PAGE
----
In studies that applied artificial intelligence and modern diagnostics to 30-year-old blood samples pulled from freezers, scientists showed how tests tracking levels of a virus in the serum of recovering bone marrow transplant patients reliably charted the eventual course of their disease.
This research also has implications for urgent efforts to test quickly — using similar methods — the efficacy of new drugs against COVID-19, where speedy assessments of potential treatments are desperately needed.
The studies at Seattle’s Fred Hutchinson Cancer Research Center were focused on cytomegalovirus, a common infection that can become lethal to patients as they try to rebound from transplants.
While antiviral drugs can prevent or dampen some CMV infections, the virus remains one of the most dangerous complications for cancer patients receiving bone marrow or stem cell transplantation.
Results of a pair of related studies using the frozen blood samples were published online in the Journal of Clinical Investigation. The research team was led by Dr. Michael Boeckh, head of Infectious Disease Sciences at Fred Hutch, his colleague, Dr. Joshua Schiffer and Dr. Elizabeth Duke, a physician-researcher who also practices at clinical-care partner Seattle Cancer Care Alliance.
Their paper describes how measures of viral load — the amount of virus in a milliliter of blood drawn in 1989 and 1990 — could have served as effective “surrogate markers” of drug effectiveness.
“One of the cool things about this paper is that we were using the most modern techniques on the oldest data available,” Duke said.
Three decades ago when those samples were drawn, the 72 transplant patients were participating in a clinical trial to test the effectiveness of an antiviral drug, ganciclovir, in preventing or treating CMV infection.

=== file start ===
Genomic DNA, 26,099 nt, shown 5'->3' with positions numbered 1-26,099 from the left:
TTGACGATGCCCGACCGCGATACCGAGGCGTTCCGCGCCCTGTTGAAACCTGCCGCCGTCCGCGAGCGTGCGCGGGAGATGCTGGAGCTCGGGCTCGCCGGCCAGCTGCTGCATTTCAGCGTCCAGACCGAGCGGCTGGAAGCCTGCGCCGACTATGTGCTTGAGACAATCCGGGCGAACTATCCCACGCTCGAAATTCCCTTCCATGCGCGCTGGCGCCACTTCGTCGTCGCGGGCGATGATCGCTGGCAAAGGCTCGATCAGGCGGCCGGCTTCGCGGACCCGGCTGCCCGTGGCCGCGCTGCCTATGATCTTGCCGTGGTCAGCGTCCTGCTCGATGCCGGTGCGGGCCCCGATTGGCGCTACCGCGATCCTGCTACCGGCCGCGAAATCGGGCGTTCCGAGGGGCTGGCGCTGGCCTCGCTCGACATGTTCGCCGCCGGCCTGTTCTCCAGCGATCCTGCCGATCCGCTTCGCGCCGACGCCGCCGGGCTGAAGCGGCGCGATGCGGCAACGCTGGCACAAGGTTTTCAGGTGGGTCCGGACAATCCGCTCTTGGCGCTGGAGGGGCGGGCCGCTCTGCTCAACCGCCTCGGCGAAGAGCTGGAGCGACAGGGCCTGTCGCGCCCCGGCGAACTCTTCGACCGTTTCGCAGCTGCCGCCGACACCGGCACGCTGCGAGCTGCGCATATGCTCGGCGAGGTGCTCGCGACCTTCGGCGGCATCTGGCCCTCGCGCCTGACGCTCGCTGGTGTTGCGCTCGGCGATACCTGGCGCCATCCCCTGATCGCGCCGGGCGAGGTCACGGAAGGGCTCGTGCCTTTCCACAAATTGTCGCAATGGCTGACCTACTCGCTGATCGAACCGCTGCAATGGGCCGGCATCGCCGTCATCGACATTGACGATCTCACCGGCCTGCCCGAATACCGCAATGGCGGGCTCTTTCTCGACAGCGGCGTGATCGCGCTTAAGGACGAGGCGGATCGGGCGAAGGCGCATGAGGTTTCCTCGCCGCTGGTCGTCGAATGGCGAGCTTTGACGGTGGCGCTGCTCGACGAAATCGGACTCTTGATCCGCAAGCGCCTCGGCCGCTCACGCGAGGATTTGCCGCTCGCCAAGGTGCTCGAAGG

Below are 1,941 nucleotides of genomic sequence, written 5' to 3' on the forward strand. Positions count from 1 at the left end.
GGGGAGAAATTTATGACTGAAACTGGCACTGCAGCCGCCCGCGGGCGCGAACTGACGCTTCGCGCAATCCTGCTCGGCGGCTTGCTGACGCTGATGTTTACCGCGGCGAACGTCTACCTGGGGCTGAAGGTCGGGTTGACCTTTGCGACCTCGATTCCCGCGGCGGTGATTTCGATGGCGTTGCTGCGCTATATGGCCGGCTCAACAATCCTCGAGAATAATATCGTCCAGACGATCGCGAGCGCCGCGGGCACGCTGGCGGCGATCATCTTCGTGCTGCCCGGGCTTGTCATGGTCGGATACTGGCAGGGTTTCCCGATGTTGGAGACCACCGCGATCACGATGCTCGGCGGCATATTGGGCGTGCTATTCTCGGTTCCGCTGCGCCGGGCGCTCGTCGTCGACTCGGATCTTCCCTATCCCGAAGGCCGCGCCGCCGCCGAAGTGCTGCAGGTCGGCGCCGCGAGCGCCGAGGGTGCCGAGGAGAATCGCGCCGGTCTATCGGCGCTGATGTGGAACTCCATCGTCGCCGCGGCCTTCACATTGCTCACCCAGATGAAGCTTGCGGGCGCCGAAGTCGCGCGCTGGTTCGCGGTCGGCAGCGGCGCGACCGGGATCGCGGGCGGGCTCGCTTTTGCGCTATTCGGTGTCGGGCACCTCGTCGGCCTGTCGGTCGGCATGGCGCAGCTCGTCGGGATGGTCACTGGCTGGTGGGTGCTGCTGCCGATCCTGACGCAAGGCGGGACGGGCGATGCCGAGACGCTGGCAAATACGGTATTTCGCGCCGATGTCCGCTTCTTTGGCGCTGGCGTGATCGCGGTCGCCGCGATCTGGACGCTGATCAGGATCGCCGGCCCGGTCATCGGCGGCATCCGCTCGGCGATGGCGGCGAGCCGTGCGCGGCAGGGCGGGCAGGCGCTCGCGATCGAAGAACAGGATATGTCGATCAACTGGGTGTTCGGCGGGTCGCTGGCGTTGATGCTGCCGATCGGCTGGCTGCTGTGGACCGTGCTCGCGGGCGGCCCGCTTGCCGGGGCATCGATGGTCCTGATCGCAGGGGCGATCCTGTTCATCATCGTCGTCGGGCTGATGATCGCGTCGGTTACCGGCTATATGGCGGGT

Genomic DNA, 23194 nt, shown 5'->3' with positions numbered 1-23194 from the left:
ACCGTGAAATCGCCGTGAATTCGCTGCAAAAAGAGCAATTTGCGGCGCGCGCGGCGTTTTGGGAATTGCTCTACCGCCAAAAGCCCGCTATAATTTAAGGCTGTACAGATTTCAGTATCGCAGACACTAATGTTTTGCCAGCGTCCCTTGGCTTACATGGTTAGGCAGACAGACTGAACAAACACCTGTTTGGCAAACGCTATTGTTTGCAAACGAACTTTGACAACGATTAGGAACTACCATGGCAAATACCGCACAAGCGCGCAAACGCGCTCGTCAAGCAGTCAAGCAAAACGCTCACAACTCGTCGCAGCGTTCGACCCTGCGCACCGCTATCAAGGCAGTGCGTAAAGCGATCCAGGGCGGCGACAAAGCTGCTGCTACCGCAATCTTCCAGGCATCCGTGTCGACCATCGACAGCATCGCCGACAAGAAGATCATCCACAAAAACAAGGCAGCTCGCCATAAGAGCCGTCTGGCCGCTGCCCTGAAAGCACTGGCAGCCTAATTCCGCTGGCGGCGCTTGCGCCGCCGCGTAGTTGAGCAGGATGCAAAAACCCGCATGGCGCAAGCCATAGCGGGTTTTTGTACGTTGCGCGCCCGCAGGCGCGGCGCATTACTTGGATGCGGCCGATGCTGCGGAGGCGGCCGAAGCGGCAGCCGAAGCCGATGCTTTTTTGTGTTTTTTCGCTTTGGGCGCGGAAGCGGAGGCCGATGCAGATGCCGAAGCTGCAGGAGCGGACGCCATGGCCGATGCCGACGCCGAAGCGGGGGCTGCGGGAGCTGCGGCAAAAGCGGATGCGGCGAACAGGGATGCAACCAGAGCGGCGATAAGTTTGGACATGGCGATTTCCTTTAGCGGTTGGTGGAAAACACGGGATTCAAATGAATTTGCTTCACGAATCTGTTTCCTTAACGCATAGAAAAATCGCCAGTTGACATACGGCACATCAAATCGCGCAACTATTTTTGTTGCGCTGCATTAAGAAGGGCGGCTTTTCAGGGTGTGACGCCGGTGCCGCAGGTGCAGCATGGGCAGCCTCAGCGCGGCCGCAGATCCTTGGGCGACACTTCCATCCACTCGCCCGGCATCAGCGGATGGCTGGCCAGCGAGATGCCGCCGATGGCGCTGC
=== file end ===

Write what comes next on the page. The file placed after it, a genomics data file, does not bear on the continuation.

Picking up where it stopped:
At that time, viral load testing was just beginning to be applied as a way to gauge the health and infectiousness of people infected with HIV, the virus that causes AIDS. It simply was not available to researchers in the cytomegalovirus studies, so drug effectiveness was measured solely by clinical outcomes.
Those outcomes comparing death rates, development of tissue-invasive CMV disease and other complications were tallied over months and years. Modern tests that measure viral load — actually, a handful of tests that comprise a measure called viral load kinetics — can produce answers within days if needed.
These cutting-edge viral load tests were paired with artificial intelligence — also known as machine-learning — and applied to the archived samples retrieved from Fred Hutch freezers. Machine learning is a use of computer programs that can tease out, from huge sets of data, patterns that would otherwise be difficult to detect.
'You put that data in, and it spits out a percentage likelihood that patient will get CMV disease.' — Dr. Elizabeth Duke
The results of the new surrogate marker analyses more or less mirrored the clinical findings made in the early 1990s. Applied to patients today, they can give physicians, in almost real time, important clues how to treat each patient most effectively.
“With machine learning, we are able to predict the outcomes of individuals better,” Duke said.